You've been running your club-night, "Mind Fluid", at Sosho, in London's Shoreditch, for 6 years now; that's a seriously long time in London club-land, given that things have become so trend driven. What's been the secret to your success, and do you see things continuing positively for some time to come?

Mind Fluid's success has always been based on an "expect the unexpected" ethos. I have always invited guest DJs from various sub genres of the scene in to play, and giving them an opportunity to play musical styles that they might not necessarily be known for. The music has always been a quality, freestyle selection that crosses all genres from the last 30 years.

You're also label manager at Timewarp Distribution, as well as chief consultant for the ever-excellent Bacardi B-Bar at the Southport Weekender events. With regards to distribution, how have Timewarp managed to lead the way where so many others have been falling of late? What kind of considerations come into play when looking at potential labels/artists, given the economic realities of the current musical climate?

We really look at the bigger picture. Obviously we still release one-off 12"s etc, but our main thing is to get behind labels and artists who are willing to promote themselves in the media. There are too many labels out there who think you can sell bucket loads of records with no promotion. Years ago, this might happen, but not anymore. There is so much music out there that if you want your record to stand out from the rest then you have to make people aware of it's existence. For some small labels this is not viable and sales are in the hands of the gods. We have a really good relationship with chain-stores/Amazon etc, but they will only take stuff from us that they can see the label is making an attempt to promote.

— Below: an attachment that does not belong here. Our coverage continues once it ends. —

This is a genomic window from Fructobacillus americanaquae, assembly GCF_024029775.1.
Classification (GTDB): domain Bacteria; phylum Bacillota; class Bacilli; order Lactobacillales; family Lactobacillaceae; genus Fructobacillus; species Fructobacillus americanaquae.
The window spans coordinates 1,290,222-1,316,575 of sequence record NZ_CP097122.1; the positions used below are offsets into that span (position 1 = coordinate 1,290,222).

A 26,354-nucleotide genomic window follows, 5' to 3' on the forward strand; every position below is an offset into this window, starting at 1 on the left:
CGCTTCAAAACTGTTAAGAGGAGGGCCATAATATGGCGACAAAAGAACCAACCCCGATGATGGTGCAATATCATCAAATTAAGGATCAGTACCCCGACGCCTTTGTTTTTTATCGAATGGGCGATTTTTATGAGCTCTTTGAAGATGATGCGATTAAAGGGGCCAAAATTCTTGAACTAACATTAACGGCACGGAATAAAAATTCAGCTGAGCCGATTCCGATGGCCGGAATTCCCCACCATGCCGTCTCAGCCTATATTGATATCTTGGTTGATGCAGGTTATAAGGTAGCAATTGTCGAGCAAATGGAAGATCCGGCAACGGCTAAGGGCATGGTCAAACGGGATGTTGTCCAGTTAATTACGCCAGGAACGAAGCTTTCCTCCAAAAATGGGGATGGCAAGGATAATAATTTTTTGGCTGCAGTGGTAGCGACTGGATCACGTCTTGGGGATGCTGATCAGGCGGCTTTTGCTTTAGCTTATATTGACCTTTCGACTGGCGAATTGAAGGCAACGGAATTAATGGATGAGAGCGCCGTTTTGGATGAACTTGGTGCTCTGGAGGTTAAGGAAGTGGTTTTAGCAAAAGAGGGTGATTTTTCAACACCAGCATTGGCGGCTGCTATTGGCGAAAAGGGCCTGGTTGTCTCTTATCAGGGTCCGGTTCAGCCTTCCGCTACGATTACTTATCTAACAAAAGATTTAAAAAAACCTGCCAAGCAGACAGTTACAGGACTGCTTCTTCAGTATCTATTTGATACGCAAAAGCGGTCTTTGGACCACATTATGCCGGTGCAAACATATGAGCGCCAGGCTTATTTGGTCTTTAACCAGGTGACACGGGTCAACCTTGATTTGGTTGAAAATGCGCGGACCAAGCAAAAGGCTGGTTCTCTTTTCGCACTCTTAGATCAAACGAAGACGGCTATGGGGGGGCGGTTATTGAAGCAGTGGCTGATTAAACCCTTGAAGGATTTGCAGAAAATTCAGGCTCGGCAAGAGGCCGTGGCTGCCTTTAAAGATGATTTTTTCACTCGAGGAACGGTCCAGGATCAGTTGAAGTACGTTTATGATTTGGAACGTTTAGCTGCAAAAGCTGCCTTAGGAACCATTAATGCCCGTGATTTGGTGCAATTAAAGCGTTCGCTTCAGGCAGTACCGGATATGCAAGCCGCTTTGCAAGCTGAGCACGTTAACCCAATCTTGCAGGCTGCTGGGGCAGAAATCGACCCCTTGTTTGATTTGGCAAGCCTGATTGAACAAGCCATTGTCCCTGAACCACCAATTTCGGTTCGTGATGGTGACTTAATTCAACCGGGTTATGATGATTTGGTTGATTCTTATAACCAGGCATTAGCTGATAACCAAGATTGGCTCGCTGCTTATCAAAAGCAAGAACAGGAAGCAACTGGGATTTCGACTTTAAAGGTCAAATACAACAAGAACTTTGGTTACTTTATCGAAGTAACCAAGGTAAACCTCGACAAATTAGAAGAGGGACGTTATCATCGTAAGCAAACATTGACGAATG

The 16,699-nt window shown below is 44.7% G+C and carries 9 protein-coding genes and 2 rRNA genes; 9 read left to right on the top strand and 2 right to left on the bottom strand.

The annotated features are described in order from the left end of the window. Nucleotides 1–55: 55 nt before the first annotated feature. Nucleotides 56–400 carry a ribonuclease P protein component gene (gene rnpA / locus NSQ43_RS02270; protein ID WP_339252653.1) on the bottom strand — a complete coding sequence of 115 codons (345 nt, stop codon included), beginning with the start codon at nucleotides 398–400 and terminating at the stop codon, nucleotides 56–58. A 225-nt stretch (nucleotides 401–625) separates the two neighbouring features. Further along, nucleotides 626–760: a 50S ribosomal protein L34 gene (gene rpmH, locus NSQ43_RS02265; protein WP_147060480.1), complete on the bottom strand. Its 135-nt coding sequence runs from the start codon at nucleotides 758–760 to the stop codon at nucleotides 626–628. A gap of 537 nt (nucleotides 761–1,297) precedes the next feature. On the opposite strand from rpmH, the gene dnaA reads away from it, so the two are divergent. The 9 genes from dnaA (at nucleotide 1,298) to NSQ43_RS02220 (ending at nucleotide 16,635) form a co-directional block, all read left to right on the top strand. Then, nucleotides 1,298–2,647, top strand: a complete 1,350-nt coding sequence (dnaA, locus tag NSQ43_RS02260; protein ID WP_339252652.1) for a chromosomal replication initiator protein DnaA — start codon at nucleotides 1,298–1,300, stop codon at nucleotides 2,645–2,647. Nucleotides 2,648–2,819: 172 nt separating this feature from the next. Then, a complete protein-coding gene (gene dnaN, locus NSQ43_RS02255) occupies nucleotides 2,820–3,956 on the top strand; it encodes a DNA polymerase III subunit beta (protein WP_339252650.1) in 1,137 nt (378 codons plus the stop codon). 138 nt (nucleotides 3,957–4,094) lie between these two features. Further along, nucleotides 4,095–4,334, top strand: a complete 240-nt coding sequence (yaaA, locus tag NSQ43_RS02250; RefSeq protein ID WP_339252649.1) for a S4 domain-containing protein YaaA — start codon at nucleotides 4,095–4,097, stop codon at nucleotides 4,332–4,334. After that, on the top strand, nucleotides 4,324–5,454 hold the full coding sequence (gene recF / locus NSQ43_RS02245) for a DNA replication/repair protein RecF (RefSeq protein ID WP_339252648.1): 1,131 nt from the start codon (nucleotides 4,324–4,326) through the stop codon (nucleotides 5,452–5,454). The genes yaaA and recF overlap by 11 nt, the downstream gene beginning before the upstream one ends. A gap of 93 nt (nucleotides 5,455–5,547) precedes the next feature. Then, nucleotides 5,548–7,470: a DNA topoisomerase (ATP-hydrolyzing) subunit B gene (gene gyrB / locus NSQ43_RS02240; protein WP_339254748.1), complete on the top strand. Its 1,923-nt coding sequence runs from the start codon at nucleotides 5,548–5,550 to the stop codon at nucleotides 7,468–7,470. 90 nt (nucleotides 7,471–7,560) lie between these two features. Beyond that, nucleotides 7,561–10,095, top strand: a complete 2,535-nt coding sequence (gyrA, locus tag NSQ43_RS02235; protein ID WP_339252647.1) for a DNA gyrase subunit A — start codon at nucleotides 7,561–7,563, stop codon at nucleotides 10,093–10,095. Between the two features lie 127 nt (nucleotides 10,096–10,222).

As a DJ and general lover of music, which contemporary artists, if any, have been exciting you and inspiring you in recent times. And what have been the big records for you on the dance floor?

I get excited about all sorts of records. I guess in more recent years the whole Broken Beat thing has been quite important to me, but I love my twisted Neo-Soul, Deep House and anything Latin or Afro.

Finally, what's in store for the next 12 months - what other projects do you have in the pipeline that readers should be looking out for?

I would really like to get more Messengers music out there - maybe an album! Club-wise, I want to get a new night started somewhere that reflects my musical tastes. Possibly going back to my clubbing roots and playing in dingy, dirty warehouse spaces. Maybe set up a new label. Whatever, I still want to play quality music to people who appreciate it!

Make sure you listen in to Kev Beadle's excellent radio show every Tuesday 10pm - midnight on Solar Radio - Channel 0129 Sky Digital and worldwide at www.solarradio.com Kev's myspace page: www.myspace.com/kevinbeadle

Tom Breslin, Oct 2006